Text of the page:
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Big Wedding Held by HIV/AIDS Couple

The first couple with HIV/AIDS to wed openly in China has exchanged vows in southwest China's Sichuan Province.


The bridegroom Cao Xueliang, 37, and his 34-year-old bride Wang Daiying, both from Gongmin Town of Zizhong County in the province, took the pioneering step on behalf of thousands of fellow sufferers in China on Friday.


Many townspeople attended the wedding and more than 200, including dozens of other HIV/AIDS victims, shared in the wedding banquet, China News Service reported Sunday.


Sixty-seven residents of Gongmin Town have been diagnosed with HIV/AIDS, including 25 who later died of the disease. All of the infections directly or indirectly resulted from the illegal sale of blood in the early 1990s in central China's Henan Province.


Wang was infected with HIV by her former husband, He Yong, who went to Henan with Cao Xueliang to sell their blood. He died from HIV/AIDS in September 2002, leaving his wife and his 11-year-old daughter.


As the first HIV/AIDS wedding in the community, the ceremony will reduce discrimination against HIV/AIDS victims, Zhang Jianxin, an expert from Sichuan University, was quoted by local media as saying.


The wedding, supported by the China-UK HIV/AIDS Prevention and Care Project, shows compassion for people with HIV/AIDS, Zhang noted.


Townspeople said it was safe to have dinner with HIV/AIDS victims, and "we are not afraid of them any more."


The bride and groom's love and support for each other will improve their quality of life and may keep them healthy longer, said Zheng Shifan, an official with the China-UK HIV/AIDS project.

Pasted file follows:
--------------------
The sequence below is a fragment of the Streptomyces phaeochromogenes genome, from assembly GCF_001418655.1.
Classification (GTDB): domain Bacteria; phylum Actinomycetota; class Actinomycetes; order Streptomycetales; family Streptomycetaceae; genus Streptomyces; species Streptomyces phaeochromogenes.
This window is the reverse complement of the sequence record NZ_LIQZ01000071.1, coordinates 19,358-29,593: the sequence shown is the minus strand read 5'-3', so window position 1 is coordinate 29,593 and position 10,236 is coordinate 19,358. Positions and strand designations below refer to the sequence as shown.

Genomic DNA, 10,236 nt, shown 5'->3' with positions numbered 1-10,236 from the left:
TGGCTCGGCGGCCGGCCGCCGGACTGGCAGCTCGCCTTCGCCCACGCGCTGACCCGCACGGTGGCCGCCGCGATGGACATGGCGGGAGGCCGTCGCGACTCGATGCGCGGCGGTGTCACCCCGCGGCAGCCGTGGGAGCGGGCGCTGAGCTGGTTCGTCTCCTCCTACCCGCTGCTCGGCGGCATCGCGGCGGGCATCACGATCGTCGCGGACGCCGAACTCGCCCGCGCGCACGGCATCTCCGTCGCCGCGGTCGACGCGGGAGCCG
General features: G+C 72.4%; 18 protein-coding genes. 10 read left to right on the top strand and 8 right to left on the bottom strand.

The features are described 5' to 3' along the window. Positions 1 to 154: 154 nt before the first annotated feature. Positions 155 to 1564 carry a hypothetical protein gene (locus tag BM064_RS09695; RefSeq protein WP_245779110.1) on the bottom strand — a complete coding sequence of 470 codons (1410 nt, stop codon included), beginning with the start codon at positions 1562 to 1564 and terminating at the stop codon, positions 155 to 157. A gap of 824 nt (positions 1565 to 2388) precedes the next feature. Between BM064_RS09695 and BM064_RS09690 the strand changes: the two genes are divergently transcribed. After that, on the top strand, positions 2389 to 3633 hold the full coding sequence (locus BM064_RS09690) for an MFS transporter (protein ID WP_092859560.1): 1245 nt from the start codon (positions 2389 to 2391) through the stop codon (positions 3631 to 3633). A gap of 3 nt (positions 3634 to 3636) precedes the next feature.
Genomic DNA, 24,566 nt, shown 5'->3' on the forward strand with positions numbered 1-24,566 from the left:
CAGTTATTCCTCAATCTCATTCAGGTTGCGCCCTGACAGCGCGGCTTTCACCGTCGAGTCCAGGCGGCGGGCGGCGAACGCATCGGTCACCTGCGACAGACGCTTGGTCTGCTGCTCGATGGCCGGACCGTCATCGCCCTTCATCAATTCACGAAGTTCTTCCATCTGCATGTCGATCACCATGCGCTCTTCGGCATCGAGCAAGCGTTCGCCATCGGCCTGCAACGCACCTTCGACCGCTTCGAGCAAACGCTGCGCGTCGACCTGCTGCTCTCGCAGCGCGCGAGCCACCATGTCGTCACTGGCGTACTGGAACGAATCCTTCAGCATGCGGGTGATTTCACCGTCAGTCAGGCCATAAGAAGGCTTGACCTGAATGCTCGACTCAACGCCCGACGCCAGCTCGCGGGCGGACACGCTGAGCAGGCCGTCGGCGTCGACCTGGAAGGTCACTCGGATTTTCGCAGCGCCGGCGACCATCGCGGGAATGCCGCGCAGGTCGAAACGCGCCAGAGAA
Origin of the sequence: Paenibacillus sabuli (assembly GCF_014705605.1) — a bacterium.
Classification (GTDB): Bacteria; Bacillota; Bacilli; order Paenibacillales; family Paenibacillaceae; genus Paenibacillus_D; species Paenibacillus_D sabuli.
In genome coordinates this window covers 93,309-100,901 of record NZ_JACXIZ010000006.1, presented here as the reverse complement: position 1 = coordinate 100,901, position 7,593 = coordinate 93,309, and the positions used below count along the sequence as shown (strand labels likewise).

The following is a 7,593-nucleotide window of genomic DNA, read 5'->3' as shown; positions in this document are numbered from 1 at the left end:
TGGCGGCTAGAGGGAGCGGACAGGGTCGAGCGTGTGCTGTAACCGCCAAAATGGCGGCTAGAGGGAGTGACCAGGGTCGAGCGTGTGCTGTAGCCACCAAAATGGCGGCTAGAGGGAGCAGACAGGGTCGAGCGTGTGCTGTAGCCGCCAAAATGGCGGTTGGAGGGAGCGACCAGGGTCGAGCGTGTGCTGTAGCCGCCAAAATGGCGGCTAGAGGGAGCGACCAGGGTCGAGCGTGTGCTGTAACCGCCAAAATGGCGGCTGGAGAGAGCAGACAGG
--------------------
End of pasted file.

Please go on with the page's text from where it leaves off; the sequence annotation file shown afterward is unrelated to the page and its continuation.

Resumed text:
The number of newly diagnosed HIV/AIDS cases in China last year totaled 9,824, including 1,045 who had full-blown AIDS, according to the Ministry of Health.


By the end of 2002, 40,560 HIV/AIDS cases had been officially reported in China, but experts believe the true figure is closer to 1 million.


About 63.7 percent of China's HIV/AIDS victims were infected through drug abuse, 9.3 percent through unsafe blood transfusions and 8.1 percent through sexual contact.


One major source of infection -- the illegal blood markets once popular in regions such as Henan Province and north China's Shanxi Province in the early 1990s -- has been effectively closed down by governments.


However, many victims infected while selling their blood are now developing into AIDS patients and need more medical treatment.


Experts warn that unless authorities intervene immediately, up to 10 million Chinese could contract HIV/AIDS by 2010.


The central government has established a special office for the disease under the State Council and developed a State prevention and control program to fight the virus.


(China Daily August 4, 2003)



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